Lonely Hearts Ep. 11: The Many Loves of Peter Parker

Peter Parker – Spider-Man – He’s has so many romantic interests, it’s difficult to decide if he was lucky or unlucky. Bass, Siskoid and Furn draw up their Top 5 Parker loves in this episode. Also featuring Romance Comics Theatre!

Listen to Episode 11 below (the usual filthy filthy language warnings apply), or subscribe to The Lonely Hearts Romance Comics Podcast on iTunes!

Relevant images and further credits at: Lonely Hearts Ep.11 Supplemental

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30 responses to “Lonely Hearts Ep. 11: The Many Loves of Peter Parker

  1. Sad I wasn’t there, cause I’ve seen the horrible 90’s. I want to add, Peter once superstrength punched his pregnant wife MJ across the room during the clone saga and then he RAN AWAY while she wimpily called out for him. People need to give Hank Pym some slack, cause that slap is nothing compared to the 90’s Peter.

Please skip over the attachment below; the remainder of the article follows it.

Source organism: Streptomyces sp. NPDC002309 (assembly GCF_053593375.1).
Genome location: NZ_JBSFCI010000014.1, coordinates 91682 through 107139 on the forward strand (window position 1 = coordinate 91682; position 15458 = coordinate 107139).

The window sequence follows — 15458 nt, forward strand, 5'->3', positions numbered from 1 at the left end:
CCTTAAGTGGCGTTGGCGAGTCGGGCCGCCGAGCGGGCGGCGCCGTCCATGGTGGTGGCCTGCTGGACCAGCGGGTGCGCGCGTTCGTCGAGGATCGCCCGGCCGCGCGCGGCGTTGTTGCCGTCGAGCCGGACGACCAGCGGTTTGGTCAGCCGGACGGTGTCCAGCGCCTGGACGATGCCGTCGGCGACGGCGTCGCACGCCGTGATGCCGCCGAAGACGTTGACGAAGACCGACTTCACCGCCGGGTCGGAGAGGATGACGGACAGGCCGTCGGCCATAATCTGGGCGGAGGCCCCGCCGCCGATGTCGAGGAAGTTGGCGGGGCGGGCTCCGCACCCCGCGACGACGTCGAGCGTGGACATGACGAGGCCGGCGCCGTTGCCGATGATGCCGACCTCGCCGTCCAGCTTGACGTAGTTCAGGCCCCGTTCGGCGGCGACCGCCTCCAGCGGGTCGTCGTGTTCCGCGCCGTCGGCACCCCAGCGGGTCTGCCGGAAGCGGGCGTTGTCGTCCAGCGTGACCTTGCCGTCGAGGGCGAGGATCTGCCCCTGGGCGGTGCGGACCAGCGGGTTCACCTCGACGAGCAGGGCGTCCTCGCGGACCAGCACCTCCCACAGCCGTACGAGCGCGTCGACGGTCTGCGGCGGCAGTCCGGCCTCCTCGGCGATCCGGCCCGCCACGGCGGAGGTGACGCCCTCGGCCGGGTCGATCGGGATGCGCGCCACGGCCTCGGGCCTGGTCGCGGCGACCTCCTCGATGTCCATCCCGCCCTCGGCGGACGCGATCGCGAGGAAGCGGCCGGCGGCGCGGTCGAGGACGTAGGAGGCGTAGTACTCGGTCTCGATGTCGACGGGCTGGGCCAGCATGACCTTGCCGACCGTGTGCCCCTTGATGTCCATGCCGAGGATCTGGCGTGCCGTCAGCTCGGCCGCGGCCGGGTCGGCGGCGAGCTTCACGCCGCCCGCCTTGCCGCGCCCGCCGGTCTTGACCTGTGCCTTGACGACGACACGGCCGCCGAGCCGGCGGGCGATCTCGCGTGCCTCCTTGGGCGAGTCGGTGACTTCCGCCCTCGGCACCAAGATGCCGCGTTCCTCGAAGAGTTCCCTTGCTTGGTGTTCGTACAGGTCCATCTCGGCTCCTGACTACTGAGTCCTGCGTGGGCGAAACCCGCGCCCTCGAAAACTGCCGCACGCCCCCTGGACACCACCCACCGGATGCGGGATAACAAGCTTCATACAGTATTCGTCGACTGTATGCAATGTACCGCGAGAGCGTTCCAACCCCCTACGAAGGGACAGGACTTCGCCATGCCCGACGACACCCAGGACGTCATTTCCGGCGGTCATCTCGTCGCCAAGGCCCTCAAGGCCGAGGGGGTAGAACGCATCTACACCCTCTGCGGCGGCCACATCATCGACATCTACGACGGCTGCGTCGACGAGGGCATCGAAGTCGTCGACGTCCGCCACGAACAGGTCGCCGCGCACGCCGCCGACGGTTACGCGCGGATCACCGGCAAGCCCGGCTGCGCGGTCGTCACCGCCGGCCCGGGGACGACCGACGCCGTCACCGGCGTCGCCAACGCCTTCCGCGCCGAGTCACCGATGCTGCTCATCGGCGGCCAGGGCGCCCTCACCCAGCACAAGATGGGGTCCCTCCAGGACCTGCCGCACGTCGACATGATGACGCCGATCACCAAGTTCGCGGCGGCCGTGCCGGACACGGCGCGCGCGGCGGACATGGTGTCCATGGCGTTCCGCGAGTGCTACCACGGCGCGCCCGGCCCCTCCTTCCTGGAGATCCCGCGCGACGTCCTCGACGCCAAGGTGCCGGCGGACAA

2. I am sorry that the never-ending violence of our show has spread up north. I have a never-healing bruise on my left upper arm.

    Great show! Some very interesting discussion, and yes, I can see the symbiote being on the list, as disturbing as that seems.

    I’d have to go with Gwen for #1. I think one reason the Peter/MJ marriage didn’t last in the comics, is that it was built on very shaky ground. It was essentially a gimmick. Stan Lee had moved the characters closer in the comic strip, and he wanted to marry them. The comics had MJ out to pasture for years, and had recently brought her back, revealing she always knew Peter was Spidey, and that she was not the shallow party girl she was most often portrayed as. But, they weren’t really a couple. Then Jim Shooter decided corporate synergy trumped good storytelling, and rushed a brief engagement storyline and wedding annual into production.